Investors are likely reeling from the thrill rides provided by the stock market in recent weeks. Have you been tempted to jump off and wait for the "all clear" signal to climb back on?
Only problem is, where's that signal?
and greed rule our behavior, and lately fear has been the dominant emotion. While
fear causes us to sell and greed impels us to buy, the behavioral finance field
offers more nuanced states of mind.
In reality, emotions shouldn't
play a role in investment decisions at all. They cause us to lose in two ways:
We incur trading costs when we buy and sell (and this activity could have tax
ramifications, too). And then because we can't forecast precisely when the market
will rebound, we miss out on potential gains.
|Some emotions that thwart us: |
(I was right!)
(I've got great market karma; few others
(I wish I hadn't bought that stock ...
aversion (I won't sell and realize
a loss because I can't admit I'm wrong)
(I'll follow the crowd because millions
of investors can't be wrong)
We should coolly and rationally make
appropriate asset allocation decisions and continue to throw money at regular
intervals into the funds we select, regardless of market moves.
Nevertheless, market volatility causes investors to worry
and move in and out of stock funds. Since 1984, the research firm Dalbar has tracked
investors' mutual fund purchases and sales. In its 2007 Quantitative Analysis
of Investor Behavior, Dalbar sees an improvement in investor fortitude, but observes:
"Mutual fund investors who hold their investments are more successful than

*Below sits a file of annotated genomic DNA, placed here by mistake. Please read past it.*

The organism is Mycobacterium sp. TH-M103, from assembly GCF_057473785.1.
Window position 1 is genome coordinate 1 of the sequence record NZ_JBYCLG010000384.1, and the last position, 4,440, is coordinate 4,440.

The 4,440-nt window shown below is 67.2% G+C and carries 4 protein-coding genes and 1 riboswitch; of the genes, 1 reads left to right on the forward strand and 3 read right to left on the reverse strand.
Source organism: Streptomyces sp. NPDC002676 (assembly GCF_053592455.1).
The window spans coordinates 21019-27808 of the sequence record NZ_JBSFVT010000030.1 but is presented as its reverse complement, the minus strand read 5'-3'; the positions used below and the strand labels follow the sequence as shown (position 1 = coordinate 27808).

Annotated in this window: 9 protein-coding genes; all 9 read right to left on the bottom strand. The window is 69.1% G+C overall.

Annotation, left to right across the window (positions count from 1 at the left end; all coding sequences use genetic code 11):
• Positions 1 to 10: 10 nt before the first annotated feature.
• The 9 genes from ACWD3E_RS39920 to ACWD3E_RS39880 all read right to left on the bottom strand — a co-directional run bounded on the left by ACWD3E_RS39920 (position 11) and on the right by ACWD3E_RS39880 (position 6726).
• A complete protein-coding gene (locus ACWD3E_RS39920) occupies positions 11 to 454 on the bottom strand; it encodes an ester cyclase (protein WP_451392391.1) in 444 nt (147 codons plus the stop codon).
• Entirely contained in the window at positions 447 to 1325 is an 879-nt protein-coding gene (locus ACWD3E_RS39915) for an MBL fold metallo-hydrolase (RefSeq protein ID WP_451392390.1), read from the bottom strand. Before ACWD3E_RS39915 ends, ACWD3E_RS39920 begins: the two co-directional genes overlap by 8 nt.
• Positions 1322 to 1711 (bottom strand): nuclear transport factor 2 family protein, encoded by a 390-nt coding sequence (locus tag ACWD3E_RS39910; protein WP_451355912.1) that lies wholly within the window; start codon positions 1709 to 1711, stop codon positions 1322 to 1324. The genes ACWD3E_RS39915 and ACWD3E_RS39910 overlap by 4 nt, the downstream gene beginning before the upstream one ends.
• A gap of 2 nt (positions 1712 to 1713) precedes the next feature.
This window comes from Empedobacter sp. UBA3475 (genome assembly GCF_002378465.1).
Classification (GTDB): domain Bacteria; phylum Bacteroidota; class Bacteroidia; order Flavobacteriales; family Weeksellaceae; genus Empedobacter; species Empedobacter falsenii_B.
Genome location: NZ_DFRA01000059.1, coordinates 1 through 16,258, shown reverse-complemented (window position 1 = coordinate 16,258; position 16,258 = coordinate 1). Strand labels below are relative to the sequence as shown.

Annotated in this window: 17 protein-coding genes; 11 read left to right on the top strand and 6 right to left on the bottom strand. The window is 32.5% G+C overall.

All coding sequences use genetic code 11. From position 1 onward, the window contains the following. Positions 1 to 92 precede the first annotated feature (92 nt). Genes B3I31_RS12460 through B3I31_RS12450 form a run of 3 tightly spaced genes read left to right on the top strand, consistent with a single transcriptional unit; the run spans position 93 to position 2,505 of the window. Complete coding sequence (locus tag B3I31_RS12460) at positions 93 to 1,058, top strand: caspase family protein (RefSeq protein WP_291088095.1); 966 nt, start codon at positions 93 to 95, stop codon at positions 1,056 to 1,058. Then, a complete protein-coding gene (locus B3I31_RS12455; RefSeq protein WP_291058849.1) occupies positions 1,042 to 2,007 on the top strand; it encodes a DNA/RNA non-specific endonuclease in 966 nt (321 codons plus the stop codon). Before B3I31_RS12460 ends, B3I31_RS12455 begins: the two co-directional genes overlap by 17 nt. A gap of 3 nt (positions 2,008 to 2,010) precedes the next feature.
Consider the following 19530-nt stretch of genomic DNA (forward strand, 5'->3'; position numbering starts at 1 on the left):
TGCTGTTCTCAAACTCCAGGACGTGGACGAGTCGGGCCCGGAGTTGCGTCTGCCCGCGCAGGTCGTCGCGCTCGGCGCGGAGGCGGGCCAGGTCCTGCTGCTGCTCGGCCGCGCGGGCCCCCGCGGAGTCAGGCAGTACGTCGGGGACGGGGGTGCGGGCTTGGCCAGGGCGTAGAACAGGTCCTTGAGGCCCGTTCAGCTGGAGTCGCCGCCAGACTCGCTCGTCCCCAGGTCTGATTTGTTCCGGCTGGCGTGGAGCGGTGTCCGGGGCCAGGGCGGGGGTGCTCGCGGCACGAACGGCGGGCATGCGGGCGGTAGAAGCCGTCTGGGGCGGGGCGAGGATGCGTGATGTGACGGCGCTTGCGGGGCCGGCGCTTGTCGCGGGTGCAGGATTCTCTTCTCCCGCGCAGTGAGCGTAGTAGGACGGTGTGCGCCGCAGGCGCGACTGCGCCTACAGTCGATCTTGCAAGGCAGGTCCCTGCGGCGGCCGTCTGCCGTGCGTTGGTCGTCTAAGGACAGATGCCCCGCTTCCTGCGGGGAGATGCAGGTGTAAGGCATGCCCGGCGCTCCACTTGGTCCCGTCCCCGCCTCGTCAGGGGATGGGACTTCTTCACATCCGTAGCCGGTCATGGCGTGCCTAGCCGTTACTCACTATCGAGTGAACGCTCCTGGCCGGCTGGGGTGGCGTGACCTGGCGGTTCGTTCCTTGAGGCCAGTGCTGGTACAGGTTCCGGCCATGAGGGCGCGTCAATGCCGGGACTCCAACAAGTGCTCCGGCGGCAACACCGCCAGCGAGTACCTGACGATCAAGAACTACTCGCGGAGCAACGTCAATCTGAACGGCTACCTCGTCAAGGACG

those that time the market."
It turns out that mutual
fund managers can also be afflicted by neurotic investment behavior. "Even
professional investors are prone to make poor trades when ingrained habits lead
them astray," according to a recent MarketWatch article on behavioral
finance that looks at the foibles of fund managers.
go with the flow
In all fairness to fund managers, fickle investors
flowing in and out of funds are partly to blame for many of the managers' poor
trades. Gregory Kadlec, a featured speaker at the recent Morningstar investment
conference, estimates that between 30 percent and 50 percent of all fund trades
are operational in nature, "and the biggest culprit of these operational
trades is shareholder flow."
For funds, trading costs
run much higher when fund managers are forced to sell stocks immediately to meet
redemptions. "If you're making a trade for purely operational reasons, it
stands to reason that all of the costs are going to flow through to the bottom
line," says Kadlec, a professor of finance in the Pamplin College of Business at Virginia Tech. Translation:
Fund performance suffers.
Industry watchdogs have been muttering
about fund trading costs for years. They're particularly
pernicious because investors have no way of knowing
how much their fund managers trade and how much
the trades cost. Turnover is considered a barometer,
but that can be misleading. "Turnover is
a poor and unreliable proxy for a fund's actual
trading costs," says Kadlec, who adds that
existing studies on the relationship between performance
and turnover show a positive or negative correlation,
or no correlation at all.
Along with two other academics, Kadlec spent a
year studying the impact of trading costs on mutual fund performance. The authors'
main finding: Annual trading costs amount to 144 basis points on average, or 1.44
percentage points, for domestic equity funds. That's more than the average expense
ratio of 1.21 percent, so trading costs can make a significant dent in performance.